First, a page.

The internationally recognized Yemeni government on Saturday threatened Houthi group of military decision if they do not yield to political solution and withdraw from the western port city of Hodeida.
The new threats come as the two parties convened by the UN at Sweden for peace talks that started on Thursday.
"The military option is still in place, if Houthis refuse to withdraw from Hodeida," said Yemeni Minister of Agriculture, Othman Mujali.
"We are now at talks in response to the international community and UN and its envoy, and still discussing negotiation's framework," added Mujali who is also a member of Hadi delegation to Stockholm peace talks.
On Friday, Houthi leader announced his group's refusal to submit the strategic port to the legitimate government.
"The idea of submitting Hodeida port is never possible," AFP quoted Houthi negotiator Abdulmalik al-Ajri as saying.
Another Houthi negotiator told Al-Jazeera channel that Hodeida port should be neutralized from military conflict, calling for governing body to be formed first and then all parties should be disarmed.
Hodeida port, through which 80% of commercial food and human aids pass, is controlled by Houthi group since late 2014.
The legitimation government's delegation to the UN-sponsored peace talks reportedly defined on Friday their conditions on reopening Sana'a Airport and running Hodeida port, which they said should be inspected by Hadi government to ensure civilians' access to aids.
UN envoy, Martin Griffiths, seeks a deal between warring parties on reopening the airport, supporting the Central Bank of Yemen and securing a ceasefire in Hodeida controlled by Houthis and the focus of recent fighting.
Both Yemeni rivals on Friday agreed to discuss six key points featuring the second day of talks that passed with no significant progress on any of those points.
The points put by Griffiths include release of prisoners and forcibly detained, security humanitarian aids' inflow, situation in Hodeida and harbor submission, lifting the Houthi-imposed siege on Taiz City's main entrances, Sana'a Airport, and economy.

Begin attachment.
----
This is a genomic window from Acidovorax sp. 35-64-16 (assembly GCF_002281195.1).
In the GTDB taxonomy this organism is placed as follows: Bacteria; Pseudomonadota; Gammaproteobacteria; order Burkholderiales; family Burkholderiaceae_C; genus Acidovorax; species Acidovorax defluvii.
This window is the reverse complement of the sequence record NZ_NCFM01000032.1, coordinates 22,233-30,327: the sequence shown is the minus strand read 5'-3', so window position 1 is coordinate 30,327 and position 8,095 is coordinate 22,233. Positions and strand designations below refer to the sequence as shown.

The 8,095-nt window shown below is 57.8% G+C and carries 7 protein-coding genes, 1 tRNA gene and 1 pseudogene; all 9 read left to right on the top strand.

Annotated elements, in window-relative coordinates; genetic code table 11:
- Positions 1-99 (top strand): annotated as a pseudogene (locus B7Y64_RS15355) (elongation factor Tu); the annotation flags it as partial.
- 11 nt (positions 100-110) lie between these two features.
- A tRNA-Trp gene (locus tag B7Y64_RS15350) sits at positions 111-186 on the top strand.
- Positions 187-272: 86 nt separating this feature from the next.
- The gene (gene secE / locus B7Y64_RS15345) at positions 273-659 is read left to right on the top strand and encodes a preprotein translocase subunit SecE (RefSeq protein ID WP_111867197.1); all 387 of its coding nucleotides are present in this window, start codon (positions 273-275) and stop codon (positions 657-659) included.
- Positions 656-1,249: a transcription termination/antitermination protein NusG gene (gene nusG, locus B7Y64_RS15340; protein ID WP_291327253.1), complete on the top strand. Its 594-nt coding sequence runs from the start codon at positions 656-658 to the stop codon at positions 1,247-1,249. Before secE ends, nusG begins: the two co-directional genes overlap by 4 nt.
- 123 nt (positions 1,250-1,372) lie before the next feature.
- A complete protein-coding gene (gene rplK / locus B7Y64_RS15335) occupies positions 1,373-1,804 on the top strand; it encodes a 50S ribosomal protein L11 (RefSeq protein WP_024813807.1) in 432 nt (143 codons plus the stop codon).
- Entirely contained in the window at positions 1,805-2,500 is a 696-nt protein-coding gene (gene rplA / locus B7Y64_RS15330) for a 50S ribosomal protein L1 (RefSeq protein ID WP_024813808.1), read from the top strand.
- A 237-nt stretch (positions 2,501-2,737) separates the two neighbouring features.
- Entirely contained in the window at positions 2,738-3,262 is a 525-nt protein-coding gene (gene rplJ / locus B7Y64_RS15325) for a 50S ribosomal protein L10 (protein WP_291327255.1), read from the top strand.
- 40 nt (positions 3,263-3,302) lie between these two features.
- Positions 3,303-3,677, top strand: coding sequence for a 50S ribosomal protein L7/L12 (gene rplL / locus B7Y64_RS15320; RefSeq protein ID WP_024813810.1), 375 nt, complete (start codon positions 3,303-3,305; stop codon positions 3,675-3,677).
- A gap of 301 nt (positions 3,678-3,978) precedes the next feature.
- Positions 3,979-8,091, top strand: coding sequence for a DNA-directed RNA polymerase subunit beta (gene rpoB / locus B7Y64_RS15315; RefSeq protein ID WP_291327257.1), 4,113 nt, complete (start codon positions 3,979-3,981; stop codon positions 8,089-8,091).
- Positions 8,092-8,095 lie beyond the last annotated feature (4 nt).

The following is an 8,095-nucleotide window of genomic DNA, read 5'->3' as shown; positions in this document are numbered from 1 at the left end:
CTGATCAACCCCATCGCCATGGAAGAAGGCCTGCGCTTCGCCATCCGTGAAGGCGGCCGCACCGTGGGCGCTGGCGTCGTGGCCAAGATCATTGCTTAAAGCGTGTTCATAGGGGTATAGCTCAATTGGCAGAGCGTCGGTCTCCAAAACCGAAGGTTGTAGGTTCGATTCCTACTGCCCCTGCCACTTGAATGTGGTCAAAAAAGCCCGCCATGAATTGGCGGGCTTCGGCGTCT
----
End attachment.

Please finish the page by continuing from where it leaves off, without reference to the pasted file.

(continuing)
The UN warned that an assault or siege by Saudi-led coalition on Hodeida may lead to human catastrophe.
Overlooking the Red Sea, Hodeida port serves as the lifeline for millions living in northern Yemen, but the government and the coalition are accusing the Houthis of using Hodeida seaport to smuggle Iranian weapons including ballistic missiles, charge denied by Houthis and Iran.
The Arab coalition says that one of their main justifications for military intervention is to protect shipment on the Red Sea, via which Middle East oil and Asian goods go to Europe.
The coalition and Yemeni government have repeatedly insisted on freeing Hodeida governorate and all other Yemeni lands controlled by Houthis, whom they held responsible for "obstinacy and failure to respond to international efforts" and any resultant serious adversaries at human and political levels.
Yemen has been racked by an armed conflict that broke out after the Iran-backed Houthis had ousted the internationally recognized government late in 2014.
The conflict escalated after a Saudi-led coalition intervened militarily in the country in March 2015 to reinstate the government of President Hadi, leaving some tens of thousands killed, hundreds of thousands injured, and 3 million displaced.
Yemen is facing the world's worst humanitarian crisis, according to the UN, with more than two thirds of the 28-million population in need for a type of humanitarian aid and immediate protection, including 8.4 million people unsure how to get next meal, and some 2 million children suffering severe shortage of nutrition.